Early Firearms: Wheellock History and Shooting

Get a dose of some early firearm history and a shooting demonstration as you check out this amazing and beautiful wheellock reproduction rifle.

Ian from Forgotten Weapons displays what looks like the ultimate steampunk firearm: a modern reproduction of an early wheellock muzzleloading rifle.

Existing at least as early as 1512, wheellocks of this form are a marvel of firearms ingenuity, inventiveness, and, depending on who made them, craftsmanship.

Ian explains the differences between wheellocks like this and the earlier matchlock muzzleloader, which the wheellock replaced, to some extent, in certain situations. There were, he says, both good and not-so-good attributes to both weapons.

One of the more interesting tidbits he shares is that such firearms were carried by armored knights. The fact that knights rode around on horses in full armor, carrying one or two short barreled wheellock longarms or pistols is where the concept of a cavalry carbine really began. Fascinating!

Ultimately, flintlocks made the wheellock largely obsolete, but they still look like a lot of fun to shoot.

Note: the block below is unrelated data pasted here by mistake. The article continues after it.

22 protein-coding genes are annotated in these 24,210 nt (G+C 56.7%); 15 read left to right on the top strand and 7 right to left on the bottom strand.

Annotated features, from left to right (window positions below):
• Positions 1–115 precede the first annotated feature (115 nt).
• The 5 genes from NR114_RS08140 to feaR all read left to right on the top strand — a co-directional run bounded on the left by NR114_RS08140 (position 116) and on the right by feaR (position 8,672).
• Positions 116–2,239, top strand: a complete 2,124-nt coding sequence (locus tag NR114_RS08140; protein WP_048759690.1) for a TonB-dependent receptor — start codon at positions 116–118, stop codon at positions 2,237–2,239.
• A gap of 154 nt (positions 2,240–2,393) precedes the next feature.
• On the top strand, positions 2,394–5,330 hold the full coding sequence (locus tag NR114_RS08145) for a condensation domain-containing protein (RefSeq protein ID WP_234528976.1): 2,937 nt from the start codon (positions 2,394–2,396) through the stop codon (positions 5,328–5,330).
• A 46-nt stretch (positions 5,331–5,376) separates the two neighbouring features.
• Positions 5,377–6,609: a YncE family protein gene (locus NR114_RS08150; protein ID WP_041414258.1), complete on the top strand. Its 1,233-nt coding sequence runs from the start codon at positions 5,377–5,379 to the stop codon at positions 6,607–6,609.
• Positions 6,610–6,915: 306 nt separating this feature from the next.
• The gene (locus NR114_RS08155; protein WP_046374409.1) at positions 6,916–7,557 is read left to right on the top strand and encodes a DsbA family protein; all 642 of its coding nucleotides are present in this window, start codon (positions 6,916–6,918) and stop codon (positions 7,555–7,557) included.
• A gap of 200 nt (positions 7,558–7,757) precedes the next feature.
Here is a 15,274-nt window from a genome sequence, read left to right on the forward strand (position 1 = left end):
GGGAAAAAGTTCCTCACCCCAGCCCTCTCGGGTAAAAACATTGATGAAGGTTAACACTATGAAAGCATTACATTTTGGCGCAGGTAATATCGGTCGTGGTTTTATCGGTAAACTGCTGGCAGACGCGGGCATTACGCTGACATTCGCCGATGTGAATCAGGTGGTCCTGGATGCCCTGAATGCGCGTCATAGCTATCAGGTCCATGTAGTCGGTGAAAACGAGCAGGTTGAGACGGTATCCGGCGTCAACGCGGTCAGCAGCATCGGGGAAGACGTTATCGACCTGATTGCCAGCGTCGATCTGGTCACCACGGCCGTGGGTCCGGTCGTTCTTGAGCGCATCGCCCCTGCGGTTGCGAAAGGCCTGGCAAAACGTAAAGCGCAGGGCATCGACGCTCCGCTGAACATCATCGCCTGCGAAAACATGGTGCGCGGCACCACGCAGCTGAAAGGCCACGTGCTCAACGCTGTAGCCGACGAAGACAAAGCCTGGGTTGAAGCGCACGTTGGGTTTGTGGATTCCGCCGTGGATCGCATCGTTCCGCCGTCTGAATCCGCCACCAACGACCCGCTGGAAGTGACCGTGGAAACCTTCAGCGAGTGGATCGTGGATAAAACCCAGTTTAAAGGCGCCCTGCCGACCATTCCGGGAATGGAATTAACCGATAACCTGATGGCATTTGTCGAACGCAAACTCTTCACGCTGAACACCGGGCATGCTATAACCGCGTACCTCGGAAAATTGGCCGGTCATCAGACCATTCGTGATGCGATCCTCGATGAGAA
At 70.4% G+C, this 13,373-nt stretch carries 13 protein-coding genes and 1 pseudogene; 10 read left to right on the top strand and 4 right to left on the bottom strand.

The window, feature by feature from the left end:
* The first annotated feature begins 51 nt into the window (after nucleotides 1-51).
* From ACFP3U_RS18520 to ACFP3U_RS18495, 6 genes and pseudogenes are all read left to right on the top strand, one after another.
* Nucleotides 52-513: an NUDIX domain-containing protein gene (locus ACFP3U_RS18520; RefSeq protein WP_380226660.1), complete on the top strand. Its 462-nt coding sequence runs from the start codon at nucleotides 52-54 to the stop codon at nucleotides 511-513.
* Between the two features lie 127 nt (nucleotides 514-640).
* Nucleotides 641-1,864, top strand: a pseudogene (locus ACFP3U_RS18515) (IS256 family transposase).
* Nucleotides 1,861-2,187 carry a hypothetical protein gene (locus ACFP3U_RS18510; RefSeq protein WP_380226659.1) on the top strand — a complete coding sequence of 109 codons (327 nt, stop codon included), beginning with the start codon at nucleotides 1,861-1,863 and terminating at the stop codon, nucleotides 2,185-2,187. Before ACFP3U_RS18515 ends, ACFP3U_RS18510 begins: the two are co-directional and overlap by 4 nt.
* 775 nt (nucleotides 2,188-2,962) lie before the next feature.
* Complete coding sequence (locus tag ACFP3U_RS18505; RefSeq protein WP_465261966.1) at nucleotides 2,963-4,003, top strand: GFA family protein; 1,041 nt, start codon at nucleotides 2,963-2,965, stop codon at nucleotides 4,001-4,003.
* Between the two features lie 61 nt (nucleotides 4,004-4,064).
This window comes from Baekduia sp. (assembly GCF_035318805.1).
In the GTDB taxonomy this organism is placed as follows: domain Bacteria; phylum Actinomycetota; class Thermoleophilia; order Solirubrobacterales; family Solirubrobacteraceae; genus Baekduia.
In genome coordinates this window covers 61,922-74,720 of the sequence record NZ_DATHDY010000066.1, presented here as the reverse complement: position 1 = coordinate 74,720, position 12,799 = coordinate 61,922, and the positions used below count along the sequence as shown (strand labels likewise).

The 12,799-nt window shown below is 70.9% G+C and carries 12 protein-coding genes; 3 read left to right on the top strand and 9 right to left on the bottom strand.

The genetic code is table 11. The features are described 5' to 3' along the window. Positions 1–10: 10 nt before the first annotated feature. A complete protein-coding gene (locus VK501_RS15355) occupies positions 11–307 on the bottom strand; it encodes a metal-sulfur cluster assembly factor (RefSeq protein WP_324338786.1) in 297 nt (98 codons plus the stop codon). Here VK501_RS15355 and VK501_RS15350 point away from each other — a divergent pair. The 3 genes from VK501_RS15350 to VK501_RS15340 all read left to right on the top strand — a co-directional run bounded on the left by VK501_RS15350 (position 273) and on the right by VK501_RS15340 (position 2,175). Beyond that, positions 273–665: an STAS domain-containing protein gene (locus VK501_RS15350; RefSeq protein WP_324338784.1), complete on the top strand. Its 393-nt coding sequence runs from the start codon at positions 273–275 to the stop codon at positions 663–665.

The firing mechanism of the wheellock is also interesting and intricate. Whereas in a flintlock, the flint is in motion and strikes steel to create the spark that ignites the powder that fires the gun, in the wheellock a small wheel of serrated steel spins against a stationary piece of iron pyrite, creating the spark that fires the gun. The weapon's firing mechanism - the steel wheel - must be wound with a wrench against a spring.

Firing is a multi-step process, which Ian nicely explains.


The men who used these weapons had to be expert marksmen, as they had to hold their sights on target while the gun's mechanism engaged, ignited the powder in the outer pan, which in turn ignited the powder in the barrel and projected the bullet forward.

It's tough enough to hold a flintlock steady through its firing process, but the wheellock seems extra cumbersome, especially for us modern shooters, who are used to practically instantaneous firing.

In any event, by today's measure, these guns look to be a joy to shoot. The process of preparing, loading and firing such a gun imbues the ritual of it with importance and makes each shot seem climactic.

Like what you see here? You can read more great articles by David Smith at his facebook page, Stumpjack Outdoors.

NEXT: Restoring a WWII 1903a3 .30-06 to Its Original Condition